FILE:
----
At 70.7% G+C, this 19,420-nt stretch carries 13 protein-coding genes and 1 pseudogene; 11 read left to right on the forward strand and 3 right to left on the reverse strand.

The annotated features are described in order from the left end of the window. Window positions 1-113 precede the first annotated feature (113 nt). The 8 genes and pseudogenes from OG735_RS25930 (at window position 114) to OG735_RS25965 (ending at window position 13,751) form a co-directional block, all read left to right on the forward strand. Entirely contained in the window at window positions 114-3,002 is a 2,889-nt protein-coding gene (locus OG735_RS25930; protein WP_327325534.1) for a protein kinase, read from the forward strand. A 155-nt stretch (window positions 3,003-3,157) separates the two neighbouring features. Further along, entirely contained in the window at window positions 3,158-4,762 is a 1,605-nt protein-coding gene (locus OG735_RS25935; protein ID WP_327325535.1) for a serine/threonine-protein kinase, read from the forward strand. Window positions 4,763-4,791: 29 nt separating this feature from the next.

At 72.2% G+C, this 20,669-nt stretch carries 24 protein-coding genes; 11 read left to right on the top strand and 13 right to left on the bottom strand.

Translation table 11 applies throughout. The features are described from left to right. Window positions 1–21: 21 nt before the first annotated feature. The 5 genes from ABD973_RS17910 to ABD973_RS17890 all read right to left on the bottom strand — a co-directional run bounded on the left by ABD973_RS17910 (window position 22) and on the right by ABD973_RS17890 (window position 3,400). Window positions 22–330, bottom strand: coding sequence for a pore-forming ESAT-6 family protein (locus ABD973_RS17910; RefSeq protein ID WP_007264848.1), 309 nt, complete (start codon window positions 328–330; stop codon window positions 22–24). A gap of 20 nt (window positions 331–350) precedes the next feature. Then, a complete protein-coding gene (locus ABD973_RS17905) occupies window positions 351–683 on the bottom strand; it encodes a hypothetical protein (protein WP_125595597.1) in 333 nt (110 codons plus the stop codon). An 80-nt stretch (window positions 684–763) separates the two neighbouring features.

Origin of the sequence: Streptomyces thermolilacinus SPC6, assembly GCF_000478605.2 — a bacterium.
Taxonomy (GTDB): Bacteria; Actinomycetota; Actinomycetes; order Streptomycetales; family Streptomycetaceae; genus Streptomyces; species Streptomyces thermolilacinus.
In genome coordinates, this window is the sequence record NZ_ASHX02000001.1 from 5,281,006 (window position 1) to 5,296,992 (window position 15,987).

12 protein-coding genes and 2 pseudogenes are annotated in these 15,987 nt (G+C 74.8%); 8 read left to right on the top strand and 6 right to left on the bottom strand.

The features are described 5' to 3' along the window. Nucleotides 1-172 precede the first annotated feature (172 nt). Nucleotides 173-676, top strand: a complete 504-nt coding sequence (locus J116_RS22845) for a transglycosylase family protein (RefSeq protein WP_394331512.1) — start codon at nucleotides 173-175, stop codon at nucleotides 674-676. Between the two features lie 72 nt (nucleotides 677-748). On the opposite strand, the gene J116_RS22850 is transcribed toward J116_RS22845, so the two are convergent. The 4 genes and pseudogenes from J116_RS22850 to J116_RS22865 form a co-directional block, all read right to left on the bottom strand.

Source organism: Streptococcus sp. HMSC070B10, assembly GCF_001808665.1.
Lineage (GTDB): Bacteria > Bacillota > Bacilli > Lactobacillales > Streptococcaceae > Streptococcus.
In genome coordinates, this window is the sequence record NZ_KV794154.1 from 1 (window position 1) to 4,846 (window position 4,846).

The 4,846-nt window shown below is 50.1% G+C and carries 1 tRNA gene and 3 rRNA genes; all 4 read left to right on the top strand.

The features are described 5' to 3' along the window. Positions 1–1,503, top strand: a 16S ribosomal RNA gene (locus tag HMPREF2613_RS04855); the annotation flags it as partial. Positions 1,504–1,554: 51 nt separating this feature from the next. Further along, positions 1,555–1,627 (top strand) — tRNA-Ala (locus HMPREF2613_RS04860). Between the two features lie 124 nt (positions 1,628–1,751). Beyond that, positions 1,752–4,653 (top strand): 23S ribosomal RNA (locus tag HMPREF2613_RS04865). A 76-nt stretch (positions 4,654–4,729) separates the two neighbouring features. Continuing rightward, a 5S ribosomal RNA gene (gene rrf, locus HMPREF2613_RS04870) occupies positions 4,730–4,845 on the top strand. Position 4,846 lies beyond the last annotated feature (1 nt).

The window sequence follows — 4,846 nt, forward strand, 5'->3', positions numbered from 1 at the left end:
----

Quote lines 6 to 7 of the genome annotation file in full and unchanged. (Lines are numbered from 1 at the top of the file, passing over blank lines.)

Taxonomy (GTDB): Bacteria; Actinomycetota; Actinomycetes; order Streptomycetales; family Streptomycetaceae; genus Streptomyces; species Streptomyces thermolilacinus.
In genome coordinates, this window is the sequence record NZ_ASHX02000001.1 from 5,281,006 (window position 1) to 5,296,992 (window position 15,987).